Adverse reactions to disease-modifying anti-rheumatic drugs in clinical practice

QJM. 2001 Jun;94(6):309-19. doi: 10.1093/qjmed/94.6.309.


We analysed computerized records of disease-modifying anti-rheumatic drug (DMARD) monotherapy to determine how long rheumatoid arthritis (RA) patients continued on five commonly prescribed DMARDs, and the incidence and time-course of adverse drug reactions (ADRs) they experienced. We studied the records for 3923 courses of DMARDs given to a cohort of 2170 patients monitored for a total of 9378 treatment-years. Methotrexate (MTX) was the DMARD most likely to be continued long-term; <45% of patients had discontinued the drug after 96 months. For the other DMARDs, the time until 50% discontinued due to ADRs or inefficacy was 43.3 months for sulphasalazine (SAS), 33.9 months for D-penicillamine (DPN) and 26 months for myocrisin. Most monitored ADRs requiring drug discontinuation were seen early in therapy, with a median time to onset of <6 months; the important exceptions to this were haematological ADRs to MTX, where the median delay to neutropenia was 16.9 months, and that to thrombocytopenia was 9.4 months. Monitored ADRs (identified by blood or urine tests) were seen least frequently with SAS (one ADR in every 35 patient-years of monitoring) but this apparent advantage was offset by a high incidence of gastrointestinal ADRs and inefficacy. Overall, one toxicity reaction requiring drug discontinuation was identified for every 15.9 patient-years of monitoring.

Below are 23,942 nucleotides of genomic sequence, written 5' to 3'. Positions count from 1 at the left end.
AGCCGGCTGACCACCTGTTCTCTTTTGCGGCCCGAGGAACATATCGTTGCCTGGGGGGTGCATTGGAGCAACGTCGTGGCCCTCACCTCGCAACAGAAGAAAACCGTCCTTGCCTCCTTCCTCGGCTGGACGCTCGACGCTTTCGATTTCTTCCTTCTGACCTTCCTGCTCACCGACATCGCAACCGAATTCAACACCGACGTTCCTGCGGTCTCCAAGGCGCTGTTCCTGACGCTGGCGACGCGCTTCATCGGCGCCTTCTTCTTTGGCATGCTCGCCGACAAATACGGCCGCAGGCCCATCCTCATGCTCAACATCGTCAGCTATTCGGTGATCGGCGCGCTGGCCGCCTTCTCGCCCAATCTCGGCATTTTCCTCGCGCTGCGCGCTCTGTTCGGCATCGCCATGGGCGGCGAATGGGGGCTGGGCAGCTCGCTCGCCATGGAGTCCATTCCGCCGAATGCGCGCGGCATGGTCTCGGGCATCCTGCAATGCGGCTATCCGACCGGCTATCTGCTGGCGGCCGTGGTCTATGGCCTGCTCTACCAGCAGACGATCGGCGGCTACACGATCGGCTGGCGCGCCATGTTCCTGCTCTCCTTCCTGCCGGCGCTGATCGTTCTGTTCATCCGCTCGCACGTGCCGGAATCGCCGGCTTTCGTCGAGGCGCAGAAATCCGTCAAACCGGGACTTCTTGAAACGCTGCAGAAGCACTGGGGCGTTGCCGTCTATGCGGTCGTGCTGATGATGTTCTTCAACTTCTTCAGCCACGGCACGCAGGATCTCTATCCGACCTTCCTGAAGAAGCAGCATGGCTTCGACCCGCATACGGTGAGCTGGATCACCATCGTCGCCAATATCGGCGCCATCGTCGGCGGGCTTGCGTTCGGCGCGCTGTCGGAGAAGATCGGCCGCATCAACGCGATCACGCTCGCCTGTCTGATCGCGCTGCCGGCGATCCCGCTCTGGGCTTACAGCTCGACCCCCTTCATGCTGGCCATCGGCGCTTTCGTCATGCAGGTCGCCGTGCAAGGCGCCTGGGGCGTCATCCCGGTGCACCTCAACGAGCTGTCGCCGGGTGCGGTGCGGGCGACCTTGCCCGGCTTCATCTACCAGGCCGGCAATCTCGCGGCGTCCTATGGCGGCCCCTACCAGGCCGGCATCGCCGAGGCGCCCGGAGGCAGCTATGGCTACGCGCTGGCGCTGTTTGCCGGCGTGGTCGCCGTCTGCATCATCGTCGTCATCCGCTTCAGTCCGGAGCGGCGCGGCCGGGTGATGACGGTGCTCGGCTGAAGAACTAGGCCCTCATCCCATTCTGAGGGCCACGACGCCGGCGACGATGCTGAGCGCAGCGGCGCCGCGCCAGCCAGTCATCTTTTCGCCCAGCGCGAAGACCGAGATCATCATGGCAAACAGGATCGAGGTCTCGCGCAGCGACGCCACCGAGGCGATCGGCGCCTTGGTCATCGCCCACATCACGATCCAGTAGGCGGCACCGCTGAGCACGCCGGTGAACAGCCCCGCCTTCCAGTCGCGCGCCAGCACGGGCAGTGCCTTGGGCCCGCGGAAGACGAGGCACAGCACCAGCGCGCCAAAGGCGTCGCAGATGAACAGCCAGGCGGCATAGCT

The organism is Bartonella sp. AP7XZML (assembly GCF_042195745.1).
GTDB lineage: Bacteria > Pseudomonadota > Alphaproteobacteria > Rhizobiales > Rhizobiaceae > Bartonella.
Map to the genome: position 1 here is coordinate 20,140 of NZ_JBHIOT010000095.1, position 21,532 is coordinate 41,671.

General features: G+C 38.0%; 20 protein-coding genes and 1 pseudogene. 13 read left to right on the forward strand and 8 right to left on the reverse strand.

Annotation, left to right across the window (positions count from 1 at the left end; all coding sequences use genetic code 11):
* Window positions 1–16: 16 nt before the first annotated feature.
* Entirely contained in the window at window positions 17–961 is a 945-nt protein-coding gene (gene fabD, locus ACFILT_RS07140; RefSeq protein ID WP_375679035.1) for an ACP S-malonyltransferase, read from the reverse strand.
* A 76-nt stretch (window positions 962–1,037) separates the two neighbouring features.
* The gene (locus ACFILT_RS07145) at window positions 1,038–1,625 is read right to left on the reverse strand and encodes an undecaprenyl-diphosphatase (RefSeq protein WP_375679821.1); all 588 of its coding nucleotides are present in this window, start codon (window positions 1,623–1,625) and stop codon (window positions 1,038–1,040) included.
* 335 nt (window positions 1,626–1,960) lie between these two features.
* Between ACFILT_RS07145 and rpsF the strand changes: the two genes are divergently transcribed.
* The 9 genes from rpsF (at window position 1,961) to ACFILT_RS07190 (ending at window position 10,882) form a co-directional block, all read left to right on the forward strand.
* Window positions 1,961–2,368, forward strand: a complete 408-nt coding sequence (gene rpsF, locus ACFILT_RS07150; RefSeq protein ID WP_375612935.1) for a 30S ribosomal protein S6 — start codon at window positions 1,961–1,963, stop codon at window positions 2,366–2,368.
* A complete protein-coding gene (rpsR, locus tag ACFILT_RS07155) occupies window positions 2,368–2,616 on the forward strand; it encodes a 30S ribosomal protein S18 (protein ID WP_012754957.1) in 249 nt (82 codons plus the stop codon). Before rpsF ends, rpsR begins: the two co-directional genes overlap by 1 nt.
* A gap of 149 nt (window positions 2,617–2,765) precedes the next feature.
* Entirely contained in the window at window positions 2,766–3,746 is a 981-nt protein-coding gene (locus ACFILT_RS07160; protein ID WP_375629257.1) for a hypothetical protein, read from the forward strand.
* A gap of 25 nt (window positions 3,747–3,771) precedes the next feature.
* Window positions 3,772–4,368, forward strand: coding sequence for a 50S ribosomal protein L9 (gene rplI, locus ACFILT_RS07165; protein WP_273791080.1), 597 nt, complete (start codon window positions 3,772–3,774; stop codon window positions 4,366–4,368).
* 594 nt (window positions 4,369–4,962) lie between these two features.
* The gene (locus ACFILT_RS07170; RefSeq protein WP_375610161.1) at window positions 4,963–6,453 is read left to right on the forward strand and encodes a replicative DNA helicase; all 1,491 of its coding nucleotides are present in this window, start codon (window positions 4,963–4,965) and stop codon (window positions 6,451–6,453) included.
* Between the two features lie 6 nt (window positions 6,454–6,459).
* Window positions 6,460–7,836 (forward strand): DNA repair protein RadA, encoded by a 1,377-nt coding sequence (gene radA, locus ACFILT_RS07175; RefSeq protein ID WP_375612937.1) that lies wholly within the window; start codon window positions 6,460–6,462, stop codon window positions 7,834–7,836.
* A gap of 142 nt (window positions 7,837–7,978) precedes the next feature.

MeSH terms

  • Antirheumatic Agents / adverse effects*
  • Arthritis, Rheumatoid / drug therapy*
  • Databases, Factual
  • Female
  • Humans
  • Male
  • Neutropenia / chemically induced
  • Pneumonia / chemically induced
  • Retrospective Studies
  • Survival Analysis
  • Thrombocytopenia / chemically induced
  • Time Factors


  • Antirheumatic Agents